And then there’s item 1, which is getting involved. For those looking to form an extracurricular relationship, this can be a great door-opener — sit down, talk, and squirrel away those brownie points. It’s a definite in. Just remember that you could be getting yourself into a huge mess — what if the problem involves your mutual boss? What if that person got fired but you didn’t? Or, worst of all, what if it’s something you don’t think is worth the tears? Can you trust yourself not to say “man up, Nancy!” and instead respond kindly?

Of course, there are times when you can’t help it. Once, a co-worker of mine got a call that his brother had suffered a stroke and it took him some time to recover. At that time, we were part of a tightly-knit department and we all offered to help out. He was fine after an hour or so and declined our offers to cover his shift. His brother is now on the road to recovery, and most of us met him on his last visit to the office.

Personally, the best option in my opinion is to ignore it. As I said, if the person can’t get out of there in time, there’s a good reason for it, and unless that person is your work-wife or work-husband, you probably shouldn’t get involved.

The same, by the way, goes for angry coworkers who can’t stop expressing how they feel. Just remember to duck.

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can I hear those choices again? November 20, 2009

Posted by That Guy in Pictures, Seen Elsewhere.
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It’s always interesting to me how the choices are always bad.

i gave up November 20, 2009

Posted by That Guy in Pictures, Seen Elsewhere.
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It’s surprising how many times I’ve had to talk to new people about stuff that I’ve already figured out because the staff has changed or the vendor’s been bought.

on peeing in a dark suit November 19, 2009

Posted by That Guy in Economic Downturn, Getting Fired.
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From Overheard in the Newsroom:

“Doing a good job here is like peeing your pants in a dark suit — you get a warm feeling but no one else notices.”


Don't pee in the dark suit. (cc-licensed photo by Jeremy Carbaugh)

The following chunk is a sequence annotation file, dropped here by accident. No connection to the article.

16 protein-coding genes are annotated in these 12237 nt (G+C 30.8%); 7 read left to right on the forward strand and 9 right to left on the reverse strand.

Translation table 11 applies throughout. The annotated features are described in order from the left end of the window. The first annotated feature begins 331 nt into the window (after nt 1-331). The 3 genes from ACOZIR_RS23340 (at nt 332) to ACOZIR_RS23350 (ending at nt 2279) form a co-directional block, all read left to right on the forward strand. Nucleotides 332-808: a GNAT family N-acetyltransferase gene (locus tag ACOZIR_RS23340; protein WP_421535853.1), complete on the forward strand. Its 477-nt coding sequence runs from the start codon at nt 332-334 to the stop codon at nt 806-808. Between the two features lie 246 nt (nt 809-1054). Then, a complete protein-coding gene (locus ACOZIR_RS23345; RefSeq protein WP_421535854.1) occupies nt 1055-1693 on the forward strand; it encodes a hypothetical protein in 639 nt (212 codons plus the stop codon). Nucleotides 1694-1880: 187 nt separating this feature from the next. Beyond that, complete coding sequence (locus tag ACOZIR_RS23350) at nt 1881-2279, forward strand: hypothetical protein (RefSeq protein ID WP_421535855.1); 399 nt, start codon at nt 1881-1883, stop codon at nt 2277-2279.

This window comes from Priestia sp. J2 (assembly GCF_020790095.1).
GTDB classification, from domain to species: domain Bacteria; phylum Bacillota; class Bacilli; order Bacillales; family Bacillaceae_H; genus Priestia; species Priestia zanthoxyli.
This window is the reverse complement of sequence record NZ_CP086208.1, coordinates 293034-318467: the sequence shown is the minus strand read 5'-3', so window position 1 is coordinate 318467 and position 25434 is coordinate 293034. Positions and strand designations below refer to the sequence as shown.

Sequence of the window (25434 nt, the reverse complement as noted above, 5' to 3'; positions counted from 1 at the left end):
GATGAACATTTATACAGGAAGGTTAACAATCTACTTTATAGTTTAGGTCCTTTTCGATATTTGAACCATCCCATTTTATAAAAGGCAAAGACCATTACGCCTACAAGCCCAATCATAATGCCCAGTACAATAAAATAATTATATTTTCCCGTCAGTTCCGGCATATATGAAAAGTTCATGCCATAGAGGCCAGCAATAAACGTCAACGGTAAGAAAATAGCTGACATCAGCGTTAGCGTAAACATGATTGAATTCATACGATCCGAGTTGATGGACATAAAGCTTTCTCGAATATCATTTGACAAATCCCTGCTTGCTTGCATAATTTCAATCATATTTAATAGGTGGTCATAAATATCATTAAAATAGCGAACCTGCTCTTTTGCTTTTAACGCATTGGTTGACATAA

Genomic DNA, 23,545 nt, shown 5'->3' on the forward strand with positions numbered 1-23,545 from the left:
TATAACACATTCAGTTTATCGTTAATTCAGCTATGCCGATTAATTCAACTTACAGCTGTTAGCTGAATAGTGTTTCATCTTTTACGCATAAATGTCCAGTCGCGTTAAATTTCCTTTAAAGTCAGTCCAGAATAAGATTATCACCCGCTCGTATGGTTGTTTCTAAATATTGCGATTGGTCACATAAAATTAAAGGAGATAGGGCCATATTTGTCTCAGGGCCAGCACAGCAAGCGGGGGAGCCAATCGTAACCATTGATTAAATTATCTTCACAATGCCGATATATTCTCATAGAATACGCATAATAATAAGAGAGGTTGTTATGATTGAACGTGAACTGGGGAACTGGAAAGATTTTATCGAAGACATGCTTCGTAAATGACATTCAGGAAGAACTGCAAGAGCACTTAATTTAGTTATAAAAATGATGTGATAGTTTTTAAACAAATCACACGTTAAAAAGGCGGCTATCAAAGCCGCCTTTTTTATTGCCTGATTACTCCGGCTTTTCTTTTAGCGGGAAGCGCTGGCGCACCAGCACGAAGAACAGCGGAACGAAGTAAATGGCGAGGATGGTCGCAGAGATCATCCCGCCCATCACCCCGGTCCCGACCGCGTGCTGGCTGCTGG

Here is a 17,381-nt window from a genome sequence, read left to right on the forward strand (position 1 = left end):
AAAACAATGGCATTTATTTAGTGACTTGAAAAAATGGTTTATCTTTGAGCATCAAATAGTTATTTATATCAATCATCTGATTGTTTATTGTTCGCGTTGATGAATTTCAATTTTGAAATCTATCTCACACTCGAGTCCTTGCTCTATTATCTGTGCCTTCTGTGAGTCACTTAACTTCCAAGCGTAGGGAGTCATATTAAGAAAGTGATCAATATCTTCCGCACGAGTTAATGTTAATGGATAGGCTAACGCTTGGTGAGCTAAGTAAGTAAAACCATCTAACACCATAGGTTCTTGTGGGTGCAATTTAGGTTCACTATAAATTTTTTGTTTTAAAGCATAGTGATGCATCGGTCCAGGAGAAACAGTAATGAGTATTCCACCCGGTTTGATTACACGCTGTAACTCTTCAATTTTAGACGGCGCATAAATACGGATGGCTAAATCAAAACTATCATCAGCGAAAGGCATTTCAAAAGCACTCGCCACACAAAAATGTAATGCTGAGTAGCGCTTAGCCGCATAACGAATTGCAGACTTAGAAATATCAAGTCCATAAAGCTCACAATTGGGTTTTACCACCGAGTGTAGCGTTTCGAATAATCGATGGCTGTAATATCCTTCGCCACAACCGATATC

These days, it’s really hard to get more than lip service paid to you when you do a good job. Even as few as five years ago, people who did good jobs could count on relatively-substantial raises, bonuses, promotions, and respect. But then the economy turned, and companies had to cut corners any way they could.

Lucky for them, when the big companies started laying off hundreds of employees, the smaller ones realized they could just cut pay or bonuses or raises and say “well, you still have a job, so congratulations, your bonus this year is that you get to keep it.” (I have a few articles brewing on that front.)

And yet we have to continue doing the best we can, doing work we’re proud of, or else we’ll just lose our jobs too. If that’s the case, maybe we should all pee in our dark suits.

it’s your job November 18, 2009

Posted by That Guy in Management, Pictures, Seen Elsewhere.
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cs_reportWhile this is generally true, there are times when delegation of reports can be a good thing. My old boss asked me to start doing monthly reports for the sales staff and the executive team, and I figured, why not? I’m good at research and I’m always interested in how we’re doing as a company.

Turns out that I was not only way better at it than him, but I could get it done faster because I didn’t look at it as a chore.

However, it’s highly likely that when you’re asked to put together a huge report, it’s because it’s something your boss should’ve done but is just too lazy to do right. And it totally resonates; why else was it a major point in the first Harold & Kumar film?

no one will know November 18, 2009

Posted by That Guy in Pictures, Seen Elsewhere.
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This totally exemplifies my life before the reorg. No one could make any decisions except for the Two-Year-Old. Literally everything had to be run by her, and pinning her down was insane. Sometimes she’d refer me to another manager, who’d just refer me back to her because he was afraid of making any decisions.

Nowadays I’m at a level where a lot of us are on the same authority plane. Technically I have a little more because when I say something can’t be done, it really can’t be done and my co-workers have to go back to the client and say “you’re doing it wrong”. But even now when I say “please do this so I can complete the project for you”, there’s an e-mail chain the length of a golf course as I ask for something, that person asks the person who can talk to the client, the client asks their boss, their boss asks the salesperson, the salesperson asks someone in my department, that person asks me, and then we go back in the other direction. It’s rather amusing, when you think about it.

why do you think I have it? November 17, 2009

Posted by That Guy in Observations.